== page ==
PSU Fights Natural Terrorists
Students from the College of Agricultural Sciences and Pennsylvannia’s DCNR are hot on the trail of an impressive adversary. The terrorist in question? Japanese stiltgrass. This flora is an invasive species that prevents forests from supporting new growth. The effort to halt the spread of invasive species has been ongoing, and has been renewed for another 18 months.
Art Grover, a researcher with the Department of Horticulture, described the dire situation that invasive species post:
Invasive species are making parks less biologically diverse, explained Gover. “Losing plant diversity means losing the species-specific insects that eat those plants and in turn losing the birds that eat the insects,” he said. “Now, even though the forest looks healthy, a seemingly innocent shift in the plant population can have impacts on the food chain.”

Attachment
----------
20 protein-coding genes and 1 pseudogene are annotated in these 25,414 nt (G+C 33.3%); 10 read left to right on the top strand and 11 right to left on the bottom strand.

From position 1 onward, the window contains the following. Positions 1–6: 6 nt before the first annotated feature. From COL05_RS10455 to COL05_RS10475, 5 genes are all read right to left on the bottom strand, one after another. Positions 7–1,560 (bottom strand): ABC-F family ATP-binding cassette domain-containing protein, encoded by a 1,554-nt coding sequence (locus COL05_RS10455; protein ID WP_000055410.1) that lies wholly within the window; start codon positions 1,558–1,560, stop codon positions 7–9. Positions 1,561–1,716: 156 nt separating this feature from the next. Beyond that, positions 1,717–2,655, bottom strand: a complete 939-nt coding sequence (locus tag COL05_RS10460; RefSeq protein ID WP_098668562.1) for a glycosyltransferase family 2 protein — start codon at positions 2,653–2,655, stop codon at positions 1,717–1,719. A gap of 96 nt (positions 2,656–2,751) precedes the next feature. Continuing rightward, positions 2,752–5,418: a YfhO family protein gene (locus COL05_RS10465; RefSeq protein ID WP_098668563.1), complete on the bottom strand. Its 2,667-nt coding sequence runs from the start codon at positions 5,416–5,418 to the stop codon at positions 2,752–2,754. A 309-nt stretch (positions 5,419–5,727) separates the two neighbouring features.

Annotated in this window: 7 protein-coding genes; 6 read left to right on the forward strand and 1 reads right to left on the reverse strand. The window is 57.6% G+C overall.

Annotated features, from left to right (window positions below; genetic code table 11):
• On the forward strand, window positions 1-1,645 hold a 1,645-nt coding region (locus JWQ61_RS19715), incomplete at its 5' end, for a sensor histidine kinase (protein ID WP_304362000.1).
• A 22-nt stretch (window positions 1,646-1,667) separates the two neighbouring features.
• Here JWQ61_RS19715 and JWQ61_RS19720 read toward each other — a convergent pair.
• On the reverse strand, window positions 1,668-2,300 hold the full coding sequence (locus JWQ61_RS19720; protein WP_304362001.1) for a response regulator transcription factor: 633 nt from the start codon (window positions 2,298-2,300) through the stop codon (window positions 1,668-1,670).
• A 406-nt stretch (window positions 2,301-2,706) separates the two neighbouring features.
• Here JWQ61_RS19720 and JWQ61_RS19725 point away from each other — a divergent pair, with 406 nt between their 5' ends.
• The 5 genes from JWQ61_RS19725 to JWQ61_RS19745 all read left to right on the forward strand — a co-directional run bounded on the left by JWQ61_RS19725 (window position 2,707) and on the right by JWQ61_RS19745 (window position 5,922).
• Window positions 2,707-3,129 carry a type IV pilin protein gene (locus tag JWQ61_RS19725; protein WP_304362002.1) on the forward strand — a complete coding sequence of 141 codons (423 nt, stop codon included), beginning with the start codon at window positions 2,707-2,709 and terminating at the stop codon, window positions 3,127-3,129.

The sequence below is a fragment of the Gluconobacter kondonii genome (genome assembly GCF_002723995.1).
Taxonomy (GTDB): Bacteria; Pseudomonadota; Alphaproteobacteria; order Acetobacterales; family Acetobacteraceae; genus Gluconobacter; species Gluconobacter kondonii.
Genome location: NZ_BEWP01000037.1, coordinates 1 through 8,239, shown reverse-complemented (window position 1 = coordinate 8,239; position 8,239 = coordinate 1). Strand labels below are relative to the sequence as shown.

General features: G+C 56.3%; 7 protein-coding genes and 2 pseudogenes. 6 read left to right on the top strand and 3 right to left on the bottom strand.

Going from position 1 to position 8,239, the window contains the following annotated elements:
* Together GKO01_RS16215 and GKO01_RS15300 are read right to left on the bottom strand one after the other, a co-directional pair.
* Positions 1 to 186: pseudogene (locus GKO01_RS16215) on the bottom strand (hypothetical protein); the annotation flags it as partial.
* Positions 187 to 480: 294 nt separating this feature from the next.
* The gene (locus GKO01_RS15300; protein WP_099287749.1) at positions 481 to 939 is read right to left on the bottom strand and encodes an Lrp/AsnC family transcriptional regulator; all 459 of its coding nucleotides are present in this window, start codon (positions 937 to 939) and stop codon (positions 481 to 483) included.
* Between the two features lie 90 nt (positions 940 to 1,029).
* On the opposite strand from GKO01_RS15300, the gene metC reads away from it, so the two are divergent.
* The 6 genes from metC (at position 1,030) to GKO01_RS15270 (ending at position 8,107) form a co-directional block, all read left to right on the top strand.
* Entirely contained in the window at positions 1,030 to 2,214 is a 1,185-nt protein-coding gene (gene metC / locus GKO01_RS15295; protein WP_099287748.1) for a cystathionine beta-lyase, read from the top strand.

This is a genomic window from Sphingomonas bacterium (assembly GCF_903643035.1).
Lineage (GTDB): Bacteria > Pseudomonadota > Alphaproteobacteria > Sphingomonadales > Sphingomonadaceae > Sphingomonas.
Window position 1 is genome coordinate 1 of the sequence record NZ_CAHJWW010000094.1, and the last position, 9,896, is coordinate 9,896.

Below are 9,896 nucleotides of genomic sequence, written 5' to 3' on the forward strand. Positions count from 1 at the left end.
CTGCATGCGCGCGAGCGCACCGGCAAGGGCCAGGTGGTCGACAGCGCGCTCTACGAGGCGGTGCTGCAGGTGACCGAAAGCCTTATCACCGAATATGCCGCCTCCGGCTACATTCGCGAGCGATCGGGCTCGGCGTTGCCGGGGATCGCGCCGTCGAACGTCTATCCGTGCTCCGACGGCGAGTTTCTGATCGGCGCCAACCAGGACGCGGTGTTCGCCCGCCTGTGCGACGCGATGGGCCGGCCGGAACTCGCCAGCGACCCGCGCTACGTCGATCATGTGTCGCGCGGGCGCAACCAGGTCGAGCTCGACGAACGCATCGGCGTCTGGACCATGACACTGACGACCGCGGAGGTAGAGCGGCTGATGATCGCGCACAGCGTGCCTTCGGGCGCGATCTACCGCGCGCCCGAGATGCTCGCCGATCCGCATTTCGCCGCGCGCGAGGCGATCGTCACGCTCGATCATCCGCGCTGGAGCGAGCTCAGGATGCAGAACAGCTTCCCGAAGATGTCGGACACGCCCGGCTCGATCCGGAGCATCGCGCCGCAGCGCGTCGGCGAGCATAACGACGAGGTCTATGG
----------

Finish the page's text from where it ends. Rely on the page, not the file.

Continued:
A big part of the project deals with Penn State researchers and DCNR staff looking at specific state parks and prioritizing recovery efforts. Work with Bald Eagle Park in Centre County is possible under the contract extension. The final decision will be made after all environmental factors are considered.
Check out the DCNR website for more details.
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